Fueled Hate, March Of The Pigs. Album Review.

Liverpool Sound and Vision Rating 7.5/10

Aggression in Metal is nothing without self control, without the ability to pull back from the edge without tipping into the fire of unlikeable self promotion; it doesn’t happen a great deal in other genres but in the smouldering furnace of Metal it can be a case of too much reliance on the genre’s image can be a self fulfilling prophecy. You only have to look at Metallica, one of the true heavy weights of the field to understand how too much can lead to some fans feeling alienation from their former idols between ’93 and 2006.

This is thankfully not the case with Fueled Hate and their new album March of The Pigs, they come to furnace to gaze into the remains of others but not to jump in themselves, the lessons heeded, the moral learned and in that diligent taking of notes the five piece from Corby steadfast display aggression, anger, the simple beauty of anarchy raising its flared nostrils, taking in the smell of venom, of the crafted malevolence and release an album that reminds the listener of the likes of Anthrax, the same disturbance in the Metal arena to hammer home lyrics that driven home with a the weight of a wrecking ball.

Although the band themselves say they don’t fit into a genre, the allusions to mixing up the style of early Rap Metal is there in the background, the sense of shimmering obituary comes through and for Raymond Lindsay the urge to decry the world and watch it burn is majestic in his vocals.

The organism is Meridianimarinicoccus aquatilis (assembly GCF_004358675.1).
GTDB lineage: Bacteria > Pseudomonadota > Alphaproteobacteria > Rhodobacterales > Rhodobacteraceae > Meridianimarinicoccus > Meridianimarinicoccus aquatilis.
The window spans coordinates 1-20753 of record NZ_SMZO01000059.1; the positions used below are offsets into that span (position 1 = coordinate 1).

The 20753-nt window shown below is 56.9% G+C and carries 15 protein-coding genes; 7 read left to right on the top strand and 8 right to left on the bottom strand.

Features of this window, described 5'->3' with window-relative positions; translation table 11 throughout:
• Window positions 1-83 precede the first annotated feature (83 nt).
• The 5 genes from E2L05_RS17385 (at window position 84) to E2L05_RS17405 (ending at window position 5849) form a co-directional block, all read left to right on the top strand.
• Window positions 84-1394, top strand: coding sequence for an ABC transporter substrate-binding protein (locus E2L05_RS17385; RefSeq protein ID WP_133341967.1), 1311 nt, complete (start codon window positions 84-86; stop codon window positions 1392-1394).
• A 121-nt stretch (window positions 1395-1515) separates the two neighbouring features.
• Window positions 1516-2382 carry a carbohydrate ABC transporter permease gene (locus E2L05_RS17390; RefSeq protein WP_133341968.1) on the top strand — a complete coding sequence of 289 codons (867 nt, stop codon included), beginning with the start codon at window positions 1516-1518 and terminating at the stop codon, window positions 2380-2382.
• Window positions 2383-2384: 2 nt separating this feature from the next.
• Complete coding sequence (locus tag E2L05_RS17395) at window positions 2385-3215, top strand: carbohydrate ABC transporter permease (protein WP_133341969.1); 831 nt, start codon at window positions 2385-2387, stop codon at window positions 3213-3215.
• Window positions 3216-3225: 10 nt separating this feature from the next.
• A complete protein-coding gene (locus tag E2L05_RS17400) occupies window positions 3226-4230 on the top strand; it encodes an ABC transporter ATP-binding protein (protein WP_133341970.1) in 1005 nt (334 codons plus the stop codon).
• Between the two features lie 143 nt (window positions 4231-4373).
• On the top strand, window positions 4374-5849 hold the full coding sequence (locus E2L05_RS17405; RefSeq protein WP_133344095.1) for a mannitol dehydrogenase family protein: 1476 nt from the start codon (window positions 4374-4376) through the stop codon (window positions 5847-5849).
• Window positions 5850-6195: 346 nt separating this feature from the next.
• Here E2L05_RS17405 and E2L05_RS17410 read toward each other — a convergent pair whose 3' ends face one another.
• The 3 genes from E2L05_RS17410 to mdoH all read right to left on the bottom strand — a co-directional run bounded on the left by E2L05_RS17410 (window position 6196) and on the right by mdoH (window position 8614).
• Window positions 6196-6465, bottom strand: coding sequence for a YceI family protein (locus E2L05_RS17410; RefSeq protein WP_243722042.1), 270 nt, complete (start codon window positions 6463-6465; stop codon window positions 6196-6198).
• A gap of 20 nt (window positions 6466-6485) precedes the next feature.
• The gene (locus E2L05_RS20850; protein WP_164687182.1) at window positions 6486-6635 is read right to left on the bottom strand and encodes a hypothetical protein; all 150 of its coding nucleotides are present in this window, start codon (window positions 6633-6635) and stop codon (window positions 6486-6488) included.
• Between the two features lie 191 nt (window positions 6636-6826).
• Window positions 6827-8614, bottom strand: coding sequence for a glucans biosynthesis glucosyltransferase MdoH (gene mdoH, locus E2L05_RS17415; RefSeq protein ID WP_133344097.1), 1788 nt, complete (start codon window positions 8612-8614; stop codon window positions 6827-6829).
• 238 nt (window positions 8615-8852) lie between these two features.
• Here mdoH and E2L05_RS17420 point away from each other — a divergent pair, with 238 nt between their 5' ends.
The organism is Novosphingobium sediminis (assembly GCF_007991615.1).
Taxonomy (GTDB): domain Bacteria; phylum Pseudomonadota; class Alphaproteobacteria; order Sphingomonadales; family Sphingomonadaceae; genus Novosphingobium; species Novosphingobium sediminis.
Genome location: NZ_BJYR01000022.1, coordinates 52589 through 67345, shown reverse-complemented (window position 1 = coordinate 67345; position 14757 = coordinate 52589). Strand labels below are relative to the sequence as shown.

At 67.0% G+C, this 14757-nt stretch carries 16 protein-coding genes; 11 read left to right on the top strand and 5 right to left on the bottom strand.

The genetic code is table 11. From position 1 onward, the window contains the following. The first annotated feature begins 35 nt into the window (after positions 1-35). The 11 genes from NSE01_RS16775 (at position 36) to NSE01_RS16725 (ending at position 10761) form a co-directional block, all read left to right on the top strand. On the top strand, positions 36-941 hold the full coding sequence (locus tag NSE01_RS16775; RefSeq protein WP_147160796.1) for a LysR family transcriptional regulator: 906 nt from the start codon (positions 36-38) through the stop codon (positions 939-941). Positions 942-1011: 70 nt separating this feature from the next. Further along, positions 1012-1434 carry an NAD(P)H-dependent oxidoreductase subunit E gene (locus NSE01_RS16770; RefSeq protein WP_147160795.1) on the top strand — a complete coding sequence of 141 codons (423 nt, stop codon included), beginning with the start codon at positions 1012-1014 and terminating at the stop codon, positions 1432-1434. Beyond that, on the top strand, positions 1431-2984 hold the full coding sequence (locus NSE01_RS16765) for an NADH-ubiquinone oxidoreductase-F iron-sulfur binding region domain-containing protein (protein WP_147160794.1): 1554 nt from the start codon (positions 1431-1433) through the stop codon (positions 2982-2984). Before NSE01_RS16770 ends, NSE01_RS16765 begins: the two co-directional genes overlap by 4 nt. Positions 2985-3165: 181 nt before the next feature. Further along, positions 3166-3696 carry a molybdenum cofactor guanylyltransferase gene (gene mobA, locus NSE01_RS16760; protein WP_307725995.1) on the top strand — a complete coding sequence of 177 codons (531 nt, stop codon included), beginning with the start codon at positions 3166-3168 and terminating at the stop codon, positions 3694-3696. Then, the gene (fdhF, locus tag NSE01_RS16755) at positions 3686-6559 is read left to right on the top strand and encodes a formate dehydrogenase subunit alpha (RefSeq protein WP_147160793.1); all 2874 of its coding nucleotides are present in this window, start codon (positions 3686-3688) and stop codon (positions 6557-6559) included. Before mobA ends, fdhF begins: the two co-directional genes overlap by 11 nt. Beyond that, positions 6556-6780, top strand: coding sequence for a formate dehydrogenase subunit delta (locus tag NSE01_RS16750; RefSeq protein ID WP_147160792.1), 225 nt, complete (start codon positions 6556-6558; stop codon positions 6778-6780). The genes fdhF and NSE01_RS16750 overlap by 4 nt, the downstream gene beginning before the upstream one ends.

With Grem Darroch on guitar and backing vocals, Barry Phillips on guitar, Lukas Mozdzenski on bass and David Lindsay on drums adding true colour to the proceedings, March of The Pigs is energetic, it is not afraid to get into the pen and roll with the listener in the mud, always ensuring that you, like it, never grows tired of the tussle, the fact that it armed to the snout with weapons of mass induction, of devices that are incendiary and explosive is all the better for truly wrestling and joining in with the march of the pigs.

In tracks such as Over Again, Hide and Seek, Plagued and Begging Me, Fueled Hate are poking the furnace with vigour, they have found the biggest tongs in the smith’s armoury and hold the album out for inspection with great honesty, the pure grade metal has by passed the carbon range and is an offering anybody with Metal on their mind would find pleasing.

Ian D. Hall